The CIF State Division 4-AA title game appears to be a classic David versus Goliath matchup on the surface.
Just the way Ripon likes it.
On Saturday, the state’s top small-school team hosts Highland (12-3), making the 300-mile trip from Los Angeles County, in what will be a historic contest for both programs at Stouffer Field.
With a student enrollment nearing 3,000, Highland is one of three high schools in the high-desert city of Palmdale, home to 150,000-plus people.
“We’ve been doubted all year,” senior quarterback Nico Ilardi said after leading Ripon to a 31-14 rout of Sutter in its first-ever NorCal appearance last Friday, Dec. 6. “We’ve always been the underdog, heck we might be the underdog in the state game, too.
“We fully embrace it, though. It takes all the pressure off of us. Sutter was expected to beat us and we love that. No one expects to win and we get to come out and play as free as we can.”
Ilardi said he and the Indians (13-1) are inspired by the support from the city, which has a population nearing 16,000. Ripon the school has about a third of the students at Highland with around 950.
CIF’s competitive-equity model does not consider enrollments for postseason brackets, leading to what some may conceive as unfair matchups. There are recent examples, however, proving that the discrepancy in enrollment figures don’t matter in match-ups pitting two public schools.
Escalon, Ripon’s Trans-Valley League rival which has around 100 less students, is vying for the Division 4-A state crown after crushing Chico-based power Pleasant Valley (about 2,000 students), 41-17. The Cougars welcome La Jolla from the San Diego Section on Saturday.
Highland is a first-time section winner after dispatching North Torrance 24-12 in the Southern Section Division 9 championship. There are 14 divisions in the Southern Section, which has committed to the competitive equity format. Last year, the Bulldogs competed in Division 10 and lost in the title round.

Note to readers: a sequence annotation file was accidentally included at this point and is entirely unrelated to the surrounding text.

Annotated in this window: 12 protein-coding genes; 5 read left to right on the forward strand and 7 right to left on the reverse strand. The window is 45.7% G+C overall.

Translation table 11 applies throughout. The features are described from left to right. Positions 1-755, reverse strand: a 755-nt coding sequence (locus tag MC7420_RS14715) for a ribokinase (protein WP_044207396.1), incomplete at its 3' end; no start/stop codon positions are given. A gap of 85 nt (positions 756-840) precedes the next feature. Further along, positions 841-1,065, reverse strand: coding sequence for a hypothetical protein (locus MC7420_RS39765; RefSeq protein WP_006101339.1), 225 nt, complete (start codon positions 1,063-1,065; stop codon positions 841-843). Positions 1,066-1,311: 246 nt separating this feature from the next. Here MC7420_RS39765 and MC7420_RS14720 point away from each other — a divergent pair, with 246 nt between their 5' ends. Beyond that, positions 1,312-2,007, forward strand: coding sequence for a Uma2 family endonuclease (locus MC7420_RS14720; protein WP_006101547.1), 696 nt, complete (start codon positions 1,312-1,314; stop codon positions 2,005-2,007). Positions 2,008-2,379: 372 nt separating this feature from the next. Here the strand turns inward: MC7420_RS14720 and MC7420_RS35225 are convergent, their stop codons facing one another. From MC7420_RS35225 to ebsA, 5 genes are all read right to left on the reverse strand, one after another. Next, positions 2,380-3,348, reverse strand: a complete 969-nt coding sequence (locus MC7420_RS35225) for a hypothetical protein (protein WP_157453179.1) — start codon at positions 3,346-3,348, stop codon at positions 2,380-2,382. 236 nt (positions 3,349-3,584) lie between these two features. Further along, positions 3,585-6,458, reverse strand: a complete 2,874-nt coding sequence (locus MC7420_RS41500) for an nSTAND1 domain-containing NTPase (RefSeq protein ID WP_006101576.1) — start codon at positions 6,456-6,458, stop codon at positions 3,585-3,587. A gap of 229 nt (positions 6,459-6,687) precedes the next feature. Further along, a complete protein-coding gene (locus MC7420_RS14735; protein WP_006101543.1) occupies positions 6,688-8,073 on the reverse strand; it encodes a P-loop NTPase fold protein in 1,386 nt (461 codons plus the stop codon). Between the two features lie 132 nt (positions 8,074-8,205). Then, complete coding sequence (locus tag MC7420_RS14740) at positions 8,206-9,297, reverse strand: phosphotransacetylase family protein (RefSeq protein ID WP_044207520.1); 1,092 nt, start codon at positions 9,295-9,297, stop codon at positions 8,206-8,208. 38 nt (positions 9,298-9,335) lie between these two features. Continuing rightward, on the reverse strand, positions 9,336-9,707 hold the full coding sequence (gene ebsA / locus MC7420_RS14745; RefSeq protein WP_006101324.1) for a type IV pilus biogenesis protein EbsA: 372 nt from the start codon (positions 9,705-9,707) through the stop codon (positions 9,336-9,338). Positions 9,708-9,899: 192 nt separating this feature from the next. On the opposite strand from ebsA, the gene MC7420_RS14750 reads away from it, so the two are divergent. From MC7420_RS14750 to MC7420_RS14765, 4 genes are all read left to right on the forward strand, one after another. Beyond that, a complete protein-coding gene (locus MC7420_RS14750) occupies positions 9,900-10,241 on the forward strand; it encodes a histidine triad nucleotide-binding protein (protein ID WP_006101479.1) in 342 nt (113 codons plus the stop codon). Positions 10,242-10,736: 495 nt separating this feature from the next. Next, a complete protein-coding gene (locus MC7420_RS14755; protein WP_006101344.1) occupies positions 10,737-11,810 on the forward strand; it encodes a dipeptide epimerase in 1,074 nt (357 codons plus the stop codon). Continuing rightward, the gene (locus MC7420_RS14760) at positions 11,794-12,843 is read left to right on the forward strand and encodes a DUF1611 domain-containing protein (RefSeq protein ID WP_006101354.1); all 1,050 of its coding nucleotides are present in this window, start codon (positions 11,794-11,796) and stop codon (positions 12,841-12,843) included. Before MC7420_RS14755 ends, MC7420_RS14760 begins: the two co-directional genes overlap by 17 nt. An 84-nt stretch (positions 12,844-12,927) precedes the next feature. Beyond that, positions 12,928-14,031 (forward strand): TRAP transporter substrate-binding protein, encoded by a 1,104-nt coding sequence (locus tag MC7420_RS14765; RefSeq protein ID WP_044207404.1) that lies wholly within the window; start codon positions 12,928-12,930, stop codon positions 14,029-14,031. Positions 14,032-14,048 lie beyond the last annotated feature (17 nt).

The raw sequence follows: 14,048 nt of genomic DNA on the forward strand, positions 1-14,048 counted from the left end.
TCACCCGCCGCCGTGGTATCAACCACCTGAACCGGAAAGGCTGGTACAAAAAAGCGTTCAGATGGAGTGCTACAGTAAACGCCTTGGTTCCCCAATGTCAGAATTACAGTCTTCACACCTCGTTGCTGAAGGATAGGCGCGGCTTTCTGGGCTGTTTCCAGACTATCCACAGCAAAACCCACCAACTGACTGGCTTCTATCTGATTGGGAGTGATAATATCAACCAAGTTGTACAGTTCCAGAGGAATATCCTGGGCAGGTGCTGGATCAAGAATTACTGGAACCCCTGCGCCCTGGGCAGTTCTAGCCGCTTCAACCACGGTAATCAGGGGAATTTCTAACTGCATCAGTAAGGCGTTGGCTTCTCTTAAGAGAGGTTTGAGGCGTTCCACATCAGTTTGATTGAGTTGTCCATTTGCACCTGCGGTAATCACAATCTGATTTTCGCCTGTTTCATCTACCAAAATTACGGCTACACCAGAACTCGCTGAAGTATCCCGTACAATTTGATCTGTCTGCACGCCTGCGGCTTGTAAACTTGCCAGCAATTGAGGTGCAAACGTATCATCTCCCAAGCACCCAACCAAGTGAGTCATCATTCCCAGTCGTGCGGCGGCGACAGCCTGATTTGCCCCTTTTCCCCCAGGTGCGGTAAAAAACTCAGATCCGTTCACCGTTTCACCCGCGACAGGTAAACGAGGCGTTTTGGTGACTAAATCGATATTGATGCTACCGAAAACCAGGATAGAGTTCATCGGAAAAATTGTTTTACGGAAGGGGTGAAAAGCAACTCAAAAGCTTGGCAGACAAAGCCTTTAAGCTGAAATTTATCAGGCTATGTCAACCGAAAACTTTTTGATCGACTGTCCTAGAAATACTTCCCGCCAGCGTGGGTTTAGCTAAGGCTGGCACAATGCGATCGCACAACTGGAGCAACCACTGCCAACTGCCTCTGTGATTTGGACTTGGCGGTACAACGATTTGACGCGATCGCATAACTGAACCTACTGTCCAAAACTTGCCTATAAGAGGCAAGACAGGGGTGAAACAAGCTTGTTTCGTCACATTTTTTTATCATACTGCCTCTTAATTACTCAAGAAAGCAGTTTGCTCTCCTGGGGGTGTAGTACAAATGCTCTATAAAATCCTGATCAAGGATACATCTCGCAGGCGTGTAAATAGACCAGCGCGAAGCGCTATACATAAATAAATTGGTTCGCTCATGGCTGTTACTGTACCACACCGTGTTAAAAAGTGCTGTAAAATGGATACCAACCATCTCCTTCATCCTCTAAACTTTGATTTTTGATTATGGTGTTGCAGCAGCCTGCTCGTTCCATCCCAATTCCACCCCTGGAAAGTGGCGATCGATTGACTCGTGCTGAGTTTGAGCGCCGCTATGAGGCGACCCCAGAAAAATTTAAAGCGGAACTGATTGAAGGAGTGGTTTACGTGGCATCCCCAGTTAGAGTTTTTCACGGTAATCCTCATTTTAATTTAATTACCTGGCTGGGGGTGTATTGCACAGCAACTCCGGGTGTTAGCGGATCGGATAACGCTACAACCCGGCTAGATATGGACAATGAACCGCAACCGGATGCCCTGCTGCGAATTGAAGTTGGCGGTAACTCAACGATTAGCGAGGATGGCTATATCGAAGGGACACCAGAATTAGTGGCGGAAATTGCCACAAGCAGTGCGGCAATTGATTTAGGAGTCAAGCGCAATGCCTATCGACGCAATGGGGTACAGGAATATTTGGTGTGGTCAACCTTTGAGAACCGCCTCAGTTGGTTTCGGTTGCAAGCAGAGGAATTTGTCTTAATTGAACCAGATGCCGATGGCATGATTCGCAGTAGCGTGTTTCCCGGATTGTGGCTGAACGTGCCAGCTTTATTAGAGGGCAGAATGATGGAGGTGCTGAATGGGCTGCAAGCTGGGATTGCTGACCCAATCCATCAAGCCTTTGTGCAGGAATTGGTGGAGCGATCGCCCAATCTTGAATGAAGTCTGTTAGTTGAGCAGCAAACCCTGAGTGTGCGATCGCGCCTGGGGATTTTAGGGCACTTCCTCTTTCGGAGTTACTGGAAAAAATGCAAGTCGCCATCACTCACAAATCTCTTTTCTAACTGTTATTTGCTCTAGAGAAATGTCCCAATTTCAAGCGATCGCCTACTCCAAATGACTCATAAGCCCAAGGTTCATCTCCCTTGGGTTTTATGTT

Highland would be one of the top three largest schools here in Sac-Joaquin Section where it would compete in Division I. The SJS is the second largest section in the state and still factors enrollments — with some exceptions — in breaking up its postseason qualifiers into seven divisions.
Highland rallied for 28 unanswered points to topple Selma SoCal regional, 42-29. Meanwhile, Ripon dominated Northern Section juggernaut Sutter 31-14 in the NorCal Bowl at Downey High of Modesto, marking the second time this season that the Indians took down a Cal-Hi Sports No. 1-ranked small-schools team. They earlier trampled highly-favored Escalon 42-21 with several of their top players, such as Ilardi, recovering from injuries.
Those two wins along with its 21-13 shocker over previously-unbeaten Center in the SJS Division V final have Ripon sitting at atop the Cal-Hi Sports poll.
MaxPreps computer projections favor Ripon in the state finale, 34-24.
“They’re super athletic, really big and they’ve been rolling people most of the year,” Ripon coach Chris Musseman said of Highland. “There’s just no way to know how we compare, it’s not like we have any like opponents. I look at them and see a Division I school in our section. They look good on film, but until you see them in person you don’t know.”
Sutter coach Ryan Reynolds came away impressed last week after watching his team struggle to get untracked against the Indians, who kept the Huskies’ prolific Wing-T offense sidelined for the entire fourth period. It was Sutter’s second loss of the season, the first coming against Santa Rosa parochial powerhouse Cardinal Newman, 21-7, in its season opener. Cardinal Newman is playing in the Division 3-AA state championship.
“These guys are up there with some of the top teams we’ve faced, aside from Cardinal Newman — those guys are an anomaly,” Reynolds said. He led the Huskies to their sixth NS title in eight years with their 20-7 victory over previously-undefeated Paradise in the Division III final.
“Ripon made the plays. You just have to tip your hat to them.”
When the CIF released the regional matchups, Musseman questioned his team’s NorCal pairing with Sutter — a program accustomed to tangling with big-name opponents. At this point, he’s done playing the underdog card.
“These kids know it’s a big challenge but they like that,” he said. “There’s really nothing to lose — what a great season we’ve had. The kids can go play free and fast and just go have fun, which makes us dangerous.”